Sunday, 24 May 2015


A little preface before the review. 

First of all, slightly premature congratulations to Preston North End on their promotion. It's 4-0 with ten minutes to go - I think we're safe. Great job and I hope any friends who made it down for the game are having a thoroughly good time - have a couple for me.

Another nice thing, my collection With Love And Squalor (US) is free just now and for the next few days. Take a copy if you haven't already.

And now to books.

“The scream that came out of that little girl was enough to wake the dead. But of course, it didn’t.”

Love You To A Pulp (US) tells the story of Neil. In fact, it tells two stories about Neil.

In the present, he’s a glue-sniffing investigator who is employed by the local chemist to find his daughter. He’s barely begun the case when he stumbles into difficult territory. His first port of call is a man called Hoon. After a violent interaction, it soon becomes clear that Hoon isn’t the guilty party. Things become much more complex for Neil when he finds Hoon dead in a murder that has been staged to look like a suicide. As we’ll discover, there are plenty of folk around who want that interpretation of Hoon’s death to stand. From this point on, Neil’s journey is fraught with difficulty – there’s violence and depravity in abundance and a lesser character might have given up the ghost at a much earlier stage.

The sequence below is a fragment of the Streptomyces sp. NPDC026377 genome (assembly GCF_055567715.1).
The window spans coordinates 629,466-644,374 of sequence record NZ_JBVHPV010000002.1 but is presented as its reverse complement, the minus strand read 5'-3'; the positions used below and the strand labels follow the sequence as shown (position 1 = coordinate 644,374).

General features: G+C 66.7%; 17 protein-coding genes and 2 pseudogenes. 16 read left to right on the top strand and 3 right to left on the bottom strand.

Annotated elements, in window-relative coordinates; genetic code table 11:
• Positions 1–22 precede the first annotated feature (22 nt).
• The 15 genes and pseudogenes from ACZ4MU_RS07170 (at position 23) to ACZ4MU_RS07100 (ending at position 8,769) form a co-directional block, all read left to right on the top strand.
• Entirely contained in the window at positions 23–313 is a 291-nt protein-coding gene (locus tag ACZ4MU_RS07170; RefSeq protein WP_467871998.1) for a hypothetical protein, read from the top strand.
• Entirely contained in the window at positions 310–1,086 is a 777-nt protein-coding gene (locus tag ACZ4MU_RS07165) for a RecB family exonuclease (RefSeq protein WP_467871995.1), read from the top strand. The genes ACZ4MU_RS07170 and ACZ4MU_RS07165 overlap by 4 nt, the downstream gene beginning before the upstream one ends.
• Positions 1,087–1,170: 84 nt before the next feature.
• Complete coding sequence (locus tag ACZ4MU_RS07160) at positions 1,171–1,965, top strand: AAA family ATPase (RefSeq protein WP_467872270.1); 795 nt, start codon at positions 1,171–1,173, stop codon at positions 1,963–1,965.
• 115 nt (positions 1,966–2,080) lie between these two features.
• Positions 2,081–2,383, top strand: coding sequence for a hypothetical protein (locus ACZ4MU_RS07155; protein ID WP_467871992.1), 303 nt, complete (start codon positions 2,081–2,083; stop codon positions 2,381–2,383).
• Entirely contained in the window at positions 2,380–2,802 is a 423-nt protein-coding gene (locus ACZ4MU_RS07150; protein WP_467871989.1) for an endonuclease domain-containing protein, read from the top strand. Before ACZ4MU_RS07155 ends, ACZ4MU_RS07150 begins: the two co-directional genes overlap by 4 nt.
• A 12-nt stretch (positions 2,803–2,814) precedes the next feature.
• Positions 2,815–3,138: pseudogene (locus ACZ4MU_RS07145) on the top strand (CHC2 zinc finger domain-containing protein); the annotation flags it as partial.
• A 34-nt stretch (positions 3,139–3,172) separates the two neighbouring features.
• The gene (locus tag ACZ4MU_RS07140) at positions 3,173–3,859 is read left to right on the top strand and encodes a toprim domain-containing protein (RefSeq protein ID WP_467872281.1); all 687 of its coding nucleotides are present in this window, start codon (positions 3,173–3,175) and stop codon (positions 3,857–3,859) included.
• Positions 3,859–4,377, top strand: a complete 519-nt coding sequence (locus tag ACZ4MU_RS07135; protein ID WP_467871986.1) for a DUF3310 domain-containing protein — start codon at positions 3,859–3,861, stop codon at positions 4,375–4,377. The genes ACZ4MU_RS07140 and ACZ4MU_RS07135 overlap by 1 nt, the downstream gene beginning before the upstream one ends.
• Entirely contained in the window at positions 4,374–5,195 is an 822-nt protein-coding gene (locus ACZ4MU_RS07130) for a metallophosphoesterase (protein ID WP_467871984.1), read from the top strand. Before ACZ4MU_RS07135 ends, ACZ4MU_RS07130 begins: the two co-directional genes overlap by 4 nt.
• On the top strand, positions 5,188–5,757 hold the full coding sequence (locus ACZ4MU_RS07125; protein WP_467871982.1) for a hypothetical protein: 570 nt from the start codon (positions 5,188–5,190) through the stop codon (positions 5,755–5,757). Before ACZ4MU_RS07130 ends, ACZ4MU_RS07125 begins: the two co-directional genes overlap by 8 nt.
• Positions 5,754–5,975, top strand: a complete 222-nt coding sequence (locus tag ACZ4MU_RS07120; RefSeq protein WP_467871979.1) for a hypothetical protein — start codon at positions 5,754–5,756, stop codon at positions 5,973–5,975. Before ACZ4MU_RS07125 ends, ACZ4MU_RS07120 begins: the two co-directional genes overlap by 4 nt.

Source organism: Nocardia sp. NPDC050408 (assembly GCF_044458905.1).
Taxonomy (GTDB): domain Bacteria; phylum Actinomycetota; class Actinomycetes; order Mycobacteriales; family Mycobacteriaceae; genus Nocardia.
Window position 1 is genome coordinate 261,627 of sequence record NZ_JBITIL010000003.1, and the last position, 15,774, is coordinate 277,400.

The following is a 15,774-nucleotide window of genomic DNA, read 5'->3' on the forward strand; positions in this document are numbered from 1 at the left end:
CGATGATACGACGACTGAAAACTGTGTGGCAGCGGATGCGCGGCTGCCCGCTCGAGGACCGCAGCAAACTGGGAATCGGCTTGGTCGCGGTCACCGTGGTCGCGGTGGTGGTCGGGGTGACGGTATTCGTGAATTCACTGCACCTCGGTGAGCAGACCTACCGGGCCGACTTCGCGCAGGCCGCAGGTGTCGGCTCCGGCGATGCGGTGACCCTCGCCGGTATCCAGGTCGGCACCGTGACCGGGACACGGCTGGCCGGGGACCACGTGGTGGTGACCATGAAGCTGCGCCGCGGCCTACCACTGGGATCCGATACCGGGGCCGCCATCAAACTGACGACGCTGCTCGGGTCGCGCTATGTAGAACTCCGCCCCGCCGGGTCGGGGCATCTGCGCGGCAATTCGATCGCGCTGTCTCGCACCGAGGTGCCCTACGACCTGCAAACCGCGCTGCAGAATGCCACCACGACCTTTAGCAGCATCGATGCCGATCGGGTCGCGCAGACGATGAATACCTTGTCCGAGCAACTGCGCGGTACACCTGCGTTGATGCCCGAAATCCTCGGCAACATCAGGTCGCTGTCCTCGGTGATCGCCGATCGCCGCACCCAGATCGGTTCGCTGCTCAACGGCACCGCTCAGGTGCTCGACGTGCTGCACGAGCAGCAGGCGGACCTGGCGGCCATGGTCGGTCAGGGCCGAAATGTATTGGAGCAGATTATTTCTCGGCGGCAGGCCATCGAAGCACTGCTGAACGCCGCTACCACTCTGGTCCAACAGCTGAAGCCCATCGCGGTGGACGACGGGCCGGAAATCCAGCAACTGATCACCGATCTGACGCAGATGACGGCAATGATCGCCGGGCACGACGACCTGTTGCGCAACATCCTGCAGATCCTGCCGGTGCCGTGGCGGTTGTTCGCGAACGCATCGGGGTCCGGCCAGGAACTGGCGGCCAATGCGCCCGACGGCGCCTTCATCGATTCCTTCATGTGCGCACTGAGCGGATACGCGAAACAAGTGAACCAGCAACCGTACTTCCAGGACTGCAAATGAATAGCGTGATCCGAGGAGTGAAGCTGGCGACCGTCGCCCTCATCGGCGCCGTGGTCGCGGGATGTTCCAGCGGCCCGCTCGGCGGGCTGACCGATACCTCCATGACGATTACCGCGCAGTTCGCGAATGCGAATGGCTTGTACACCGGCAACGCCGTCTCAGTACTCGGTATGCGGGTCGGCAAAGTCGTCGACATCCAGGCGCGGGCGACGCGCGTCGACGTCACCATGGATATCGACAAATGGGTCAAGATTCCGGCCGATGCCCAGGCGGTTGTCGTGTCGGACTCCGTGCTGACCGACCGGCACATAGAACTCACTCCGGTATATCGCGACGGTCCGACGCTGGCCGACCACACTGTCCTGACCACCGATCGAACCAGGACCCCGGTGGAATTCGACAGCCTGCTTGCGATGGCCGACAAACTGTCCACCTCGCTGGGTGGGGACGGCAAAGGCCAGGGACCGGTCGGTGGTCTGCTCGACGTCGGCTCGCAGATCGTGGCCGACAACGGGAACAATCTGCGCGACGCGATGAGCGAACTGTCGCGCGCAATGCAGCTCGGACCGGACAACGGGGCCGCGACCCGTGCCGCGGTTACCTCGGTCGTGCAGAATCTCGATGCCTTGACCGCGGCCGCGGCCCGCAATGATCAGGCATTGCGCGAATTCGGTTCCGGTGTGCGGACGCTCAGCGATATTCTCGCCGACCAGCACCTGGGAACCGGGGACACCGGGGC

We find out a good deal about the formation of that character in the other strand of the novel, which comes into being through Neil’s glue-sniffing reflection. This deals with Neil’s early life and, in particular, his relationships with his father and a local girl. Neil is dragged up rather than nurtured, though there’s an odd kind of love involved in this upbringing. They work through their poverty and do anything they have to do to survive. This section is very well told and emotionally engaging and to me is the stronger section of the book as there’s a little more complexity here. 

There’s a lovely irony to glue inhaling – that rather than bond things together, it tends to make the life of the user fall apart. LoveYou To A Pulp may be the perfect illustration of that. 

Worth a look if you like your noir in its darker shades.

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